The factor most consistently underestimated by the capitalist commentators is the role of the working class in China and the potential for a social explosion that is fermenting below the surface. The repression of Chinese workers and youth and the continued absence of democracy is, in reality, a reflection of the fear of the Chinese regime. Psychiatric hospitals are now filled with political dissidents that the regime would rather label ‘mad’ than make martyrs out of by traditional incarceration. Many of these ‘patients’ are petitioners who have travelled to Beijing in keeping with age-old custom. Continued repression in cyber-space, concerning the ‘great firewall of China’, continues. Even so, mass protest breaks out continuously. One recent example was the trashing of a school canteen by students provoked by a price increase. The response of the regime was to retreat and order the restoration of the previous price rather than attack the students – surely an indication of fear at the catalyst for discontent repression of school students would represent.
But China is not the only ‘rising star’ in Asia. India too has experienced rapid growth of more than 8% and has begun to assert itself more in the region. US investment bank, Morgan Stanley, considers India a new ‘miracle economy’ that could outpace Chinese growth within five years. Projections are that the urban population of India will double by 2030 creating huge new reserves of labour. But these superficial projections by the capitalist commentators do not take into consideration the crucial issues of the potential for profitable investment for the capitalist class and the potential to employ labour productively, the potential for both seem hugely limited in India. The Indian infrastructure is incapable of supporting Chinese-style industrialisation and the state levers that China was able to employ to lay the foundations for Chinese growth are absent in India making a comparable development unlikely.
The potential for a lifeline in the development of a larger domestic market lags even behind China in many respects. Despite much talking up of the ‘Indian middle class’ it, in fact, remains smaller than the Sri Lankan and Pakistan middle classes. Not to mention it is quite a stretch to define this layer as ‘middle class’ as the income threshold is defined as ownership of a phone, colour television and two or three wheel transport i.e. a family income of around $145 per month. In reality, this is a developing working class, but even so, 850 million people in India have no ‘purchasing power’ to speak of and exist in conditions of grinding poverty. In addition, the recent exposure of massive corruption throughout India has led to a dropping off of foreign direct investment and it is unclear how permanent this will be.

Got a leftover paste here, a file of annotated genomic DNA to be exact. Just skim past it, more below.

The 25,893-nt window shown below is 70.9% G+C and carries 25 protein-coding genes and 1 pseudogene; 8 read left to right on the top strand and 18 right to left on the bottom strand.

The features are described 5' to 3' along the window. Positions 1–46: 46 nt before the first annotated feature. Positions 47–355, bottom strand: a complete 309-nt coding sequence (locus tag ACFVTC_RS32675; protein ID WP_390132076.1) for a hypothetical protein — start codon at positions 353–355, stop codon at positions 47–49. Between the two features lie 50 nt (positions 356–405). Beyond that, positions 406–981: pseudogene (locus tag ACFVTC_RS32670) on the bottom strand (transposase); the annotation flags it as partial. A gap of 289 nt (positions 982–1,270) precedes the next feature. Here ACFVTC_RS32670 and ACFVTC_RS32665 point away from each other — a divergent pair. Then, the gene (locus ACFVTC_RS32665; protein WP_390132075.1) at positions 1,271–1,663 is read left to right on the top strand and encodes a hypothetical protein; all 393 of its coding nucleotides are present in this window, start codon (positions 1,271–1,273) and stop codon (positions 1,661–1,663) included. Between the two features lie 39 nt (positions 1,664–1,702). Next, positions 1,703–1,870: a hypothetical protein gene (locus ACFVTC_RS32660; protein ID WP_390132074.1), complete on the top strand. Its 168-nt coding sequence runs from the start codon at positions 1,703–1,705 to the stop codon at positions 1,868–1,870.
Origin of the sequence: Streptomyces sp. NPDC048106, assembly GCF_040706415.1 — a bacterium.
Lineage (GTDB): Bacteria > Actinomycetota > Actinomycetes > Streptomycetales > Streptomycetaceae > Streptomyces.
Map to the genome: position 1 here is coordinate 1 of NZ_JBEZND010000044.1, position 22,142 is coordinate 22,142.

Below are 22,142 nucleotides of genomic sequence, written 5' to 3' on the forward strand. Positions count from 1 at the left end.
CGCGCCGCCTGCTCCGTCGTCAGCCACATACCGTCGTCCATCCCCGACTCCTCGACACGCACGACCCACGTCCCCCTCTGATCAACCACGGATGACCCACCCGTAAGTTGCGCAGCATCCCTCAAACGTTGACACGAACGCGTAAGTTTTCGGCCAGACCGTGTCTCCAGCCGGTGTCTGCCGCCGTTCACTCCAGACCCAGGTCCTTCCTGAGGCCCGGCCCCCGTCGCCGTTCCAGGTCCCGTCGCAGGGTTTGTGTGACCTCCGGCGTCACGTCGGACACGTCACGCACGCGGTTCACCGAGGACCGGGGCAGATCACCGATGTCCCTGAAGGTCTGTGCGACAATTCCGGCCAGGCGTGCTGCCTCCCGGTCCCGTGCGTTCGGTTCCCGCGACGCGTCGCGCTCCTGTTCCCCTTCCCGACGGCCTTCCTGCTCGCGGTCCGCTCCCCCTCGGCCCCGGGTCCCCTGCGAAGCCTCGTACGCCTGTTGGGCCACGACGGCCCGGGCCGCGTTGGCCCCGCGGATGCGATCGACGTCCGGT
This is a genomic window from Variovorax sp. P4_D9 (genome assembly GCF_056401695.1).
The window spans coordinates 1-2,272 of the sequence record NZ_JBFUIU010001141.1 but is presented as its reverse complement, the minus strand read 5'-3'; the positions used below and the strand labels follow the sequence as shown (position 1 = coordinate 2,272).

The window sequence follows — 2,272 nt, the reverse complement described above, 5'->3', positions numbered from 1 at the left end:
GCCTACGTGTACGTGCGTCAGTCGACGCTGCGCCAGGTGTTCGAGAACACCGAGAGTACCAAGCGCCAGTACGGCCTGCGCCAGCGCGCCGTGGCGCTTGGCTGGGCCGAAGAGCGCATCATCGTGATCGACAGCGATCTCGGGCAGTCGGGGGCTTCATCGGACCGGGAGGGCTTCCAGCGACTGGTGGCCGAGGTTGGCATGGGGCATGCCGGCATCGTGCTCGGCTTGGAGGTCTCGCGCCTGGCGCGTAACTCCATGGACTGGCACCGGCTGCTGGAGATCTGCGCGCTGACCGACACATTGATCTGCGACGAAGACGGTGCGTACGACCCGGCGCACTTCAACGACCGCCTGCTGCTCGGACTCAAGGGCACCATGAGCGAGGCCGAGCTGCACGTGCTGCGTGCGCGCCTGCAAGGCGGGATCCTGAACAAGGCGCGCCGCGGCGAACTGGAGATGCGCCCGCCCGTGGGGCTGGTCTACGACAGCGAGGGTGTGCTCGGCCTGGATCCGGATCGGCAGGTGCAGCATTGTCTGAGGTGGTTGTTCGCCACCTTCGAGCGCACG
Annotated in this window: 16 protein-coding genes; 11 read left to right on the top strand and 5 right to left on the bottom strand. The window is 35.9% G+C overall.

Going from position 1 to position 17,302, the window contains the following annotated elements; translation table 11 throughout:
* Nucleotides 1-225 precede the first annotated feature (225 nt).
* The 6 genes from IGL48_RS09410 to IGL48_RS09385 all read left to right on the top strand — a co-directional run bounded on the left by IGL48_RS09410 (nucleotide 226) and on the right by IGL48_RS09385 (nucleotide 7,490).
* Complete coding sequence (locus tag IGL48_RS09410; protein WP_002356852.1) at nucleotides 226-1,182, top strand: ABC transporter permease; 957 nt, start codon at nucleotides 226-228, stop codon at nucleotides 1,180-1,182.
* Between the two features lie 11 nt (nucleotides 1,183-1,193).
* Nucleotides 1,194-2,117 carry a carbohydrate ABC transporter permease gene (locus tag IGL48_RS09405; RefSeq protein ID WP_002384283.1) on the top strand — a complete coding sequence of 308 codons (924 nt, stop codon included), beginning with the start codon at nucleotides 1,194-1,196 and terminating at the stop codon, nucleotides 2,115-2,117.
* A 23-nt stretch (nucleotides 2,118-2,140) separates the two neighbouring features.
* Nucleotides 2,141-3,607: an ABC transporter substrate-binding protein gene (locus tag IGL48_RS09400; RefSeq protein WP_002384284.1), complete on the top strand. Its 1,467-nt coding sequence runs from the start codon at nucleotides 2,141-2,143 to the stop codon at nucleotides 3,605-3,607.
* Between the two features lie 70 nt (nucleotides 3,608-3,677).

A rivalry is developing between India and China. In Sri Lanka, both powers are carving out spheres of influence through their economic role. In the North of Sri Lanka, India is investing and sending in their own workers to develop power stations and other infrastructure. In the South, China is building (and leasing) a new massive port than will become a commercial hub in that area. In Nepal too, an unstable country, which has been rocked by uprisings of working class, peasants and poor in recent years under the leadership of the anti-Indian Maoist forces. China and India both share a border with Nepal, which is sandwiched between the two powers and both of whom have a vested interest in what sort of regime exists there.
Unresolved national questions
Within both China and India a series of unresolved national questions remain. In India, the question of Kashmir is becoming particularly acute. Recently an ‘intifada’ has developed, as the population of Indian-occupied-Kashmir has begun to protest and fight back against the brutal repression of the Indian army. Curfews, suppression of democratic rights and arbitrary ‘justice’ are all fuelling massive anger and resentment. This is leading to the development of the demand for ‘neither India nor Pakistan’ but for an independent Kashmir that can determine its own future. The CWI is agitating for the convening of a national constituent assembly to give this aspiration a concrete form.
In Sri Lanka, the question of the rights of the Tamil people has become particularly acute since the bloody ending of the civil war, which resulted in the annihilation of the Tamil Tigers. The Rajapakse government is little more than a dictatorship after a change in the constitution allowing Rajapakse to stay on as president indefinitely. The rights of the Tamils are being trampled on, with Sinhalese ‘colonisation’ of the north taking place. Sinhalese schools are being set up, Tamil road names changed, Buddhist temples and statues being built and the demobilised soldiers of the government forces given land in the north to settle on. The question of democratic rights is taking centre stage and the United Socialist Party (CWI Sri Lanka) is at the forefront of campaigning to unite workers and poor across the ethnic divides.
The economic growth of the region has in no way benefited the vast majority. Despite economic growth, the working class and poor in Malaysia face cuts to subsidised fuel and food and an austerity budget from the ruling elite. The economic malaise of Japan continues, with a third of the workforce now in the ‘precarious’ sector. This picture is repeated from Pakistan, to Thailand, the Philippines and Indonesia. But no governments in the region rest on a stable base. A mixture or repression, quiescence of working class leadership and the lack of an alternative is keeping a lid on this, to an extent, but an explosive cocktail is being prepared under the surface. The role of China has delayed an economic crisis that will expose the fragility of the ruling elites’ grip on power in the region. Even so, the forces of Marxism are growing. The forces of the CWI have never been stronger in Asia and will play an increasingly important role in the struggles of workers, youth and the poor people of the region, as struggle develops through the working out of the contradictions that are rife throughout Asia.
Sean Figg, Socialist Party (CWI England and Wales) Congress delegation